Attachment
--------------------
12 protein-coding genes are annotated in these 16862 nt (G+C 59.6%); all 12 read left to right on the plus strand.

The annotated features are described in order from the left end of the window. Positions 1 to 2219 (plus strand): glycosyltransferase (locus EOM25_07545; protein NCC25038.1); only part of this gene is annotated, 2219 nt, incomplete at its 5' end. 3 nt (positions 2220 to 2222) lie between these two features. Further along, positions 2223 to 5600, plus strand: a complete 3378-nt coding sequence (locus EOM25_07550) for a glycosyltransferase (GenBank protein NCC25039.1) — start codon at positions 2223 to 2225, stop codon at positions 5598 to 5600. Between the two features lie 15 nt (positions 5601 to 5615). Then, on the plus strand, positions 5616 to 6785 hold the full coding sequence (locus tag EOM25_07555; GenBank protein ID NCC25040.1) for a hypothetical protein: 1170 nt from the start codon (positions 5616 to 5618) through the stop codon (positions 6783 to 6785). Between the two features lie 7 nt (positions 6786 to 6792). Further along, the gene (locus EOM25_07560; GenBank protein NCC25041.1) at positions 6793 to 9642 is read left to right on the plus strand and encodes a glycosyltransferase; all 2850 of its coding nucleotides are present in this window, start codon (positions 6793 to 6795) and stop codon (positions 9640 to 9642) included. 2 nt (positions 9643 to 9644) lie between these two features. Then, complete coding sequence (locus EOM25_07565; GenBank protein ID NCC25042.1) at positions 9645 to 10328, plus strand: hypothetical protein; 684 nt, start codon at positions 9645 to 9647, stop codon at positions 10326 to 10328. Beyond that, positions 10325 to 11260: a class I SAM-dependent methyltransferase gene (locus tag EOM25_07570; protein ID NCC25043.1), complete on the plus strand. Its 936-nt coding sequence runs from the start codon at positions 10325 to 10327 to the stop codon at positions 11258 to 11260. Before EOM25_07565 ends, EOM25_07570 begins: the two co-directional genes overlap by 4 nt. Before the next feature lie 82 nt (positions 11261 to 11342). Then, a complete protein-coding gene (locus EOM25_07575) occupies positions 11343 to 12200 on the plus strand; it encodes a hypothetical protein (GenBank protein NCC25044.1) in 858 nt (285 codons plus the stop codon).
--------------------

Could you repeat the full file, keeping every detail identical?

12 protein-coding genes are annotated in these 16862 nt (G+C 59.6%); all 12 read left to right on the plus strand.

The annotated features are described in order from the left end of the window. Positions 1 to 2219 (plus strand): glycosyltransferase (locus EOM25_07545; protein NCC25038.1); only part of this gene is annotated, 2219 nt, incomplete at its 5' end. 3 nt (positions 2220 to 2222) lie between these two features. Further along, positions 2223 to 5600, plus strand: a complete 3378-nt coding sequence (locus EOM25_07550) for a glycosyltransferase (GenBank protein NCC25039.1) — start codon at positions 2223 to 2225, stop codon at positions 5598 to 5600. Between the two features lie 15 nt (positions 5601 to 5615). Then, on the plus strand, positions 5616 to 6785 hold the full coding sequence (locus tag EOM25_07555; GenBank protein ID NCC25040.1) for a hypothetical protein: 1170 nt from the start codon (positions 5616 to 5618) through the stop codon (positions 6783 to 6785). Between the two features lie 7 nt (positions 6786 to 6792). Further along, the gene (locus EOM25_07560; GenBank protein NCC25041.1) at positions 6793 to 9642 is read left to right on the plus strand and encodes a glycosyltransferase; all 2850 of its coding nucleotides are present in this window, start codon (positions 6793 to 6795) and stop codon (positions 9640 to 9642) included. 2 nt (positions 9643 to 9644) lie between these two features. Then, complete coding sequence (locus EOM25_07565; GenBank protein ID NCC25042.1) at positions 9645 to 10328, plus strand: hypothetical protein; 684 nt, start codon at positions 9645 to 9647, stop codon at positions 10326 to 10328. Beyond that, positions 10325 to 11260: a class I SAM-dependent methyltransferase gene (locus tag EOM25_07570; protein ID NCC25043.1), complete on the plus strand. Its 936-nt coding sequence runs from the start codon at positions 10325 to 10327 to the stop codon at positions 11258 to 11260. Before EOM25_07565 ends, EOM25_07570 begins: the two co-directional genes overlap by 4 nt. Before the next feature lie 82 nt (positions 11261 to 11342). Then, a complete protein-coding gene (locus EOM25_07575) occupies positions 11343 to 12200 on the plus strand; it encodes a hypothetical protein (GenBank protein NCC25044.1) in 858 nt (285 codons plus the stop codon).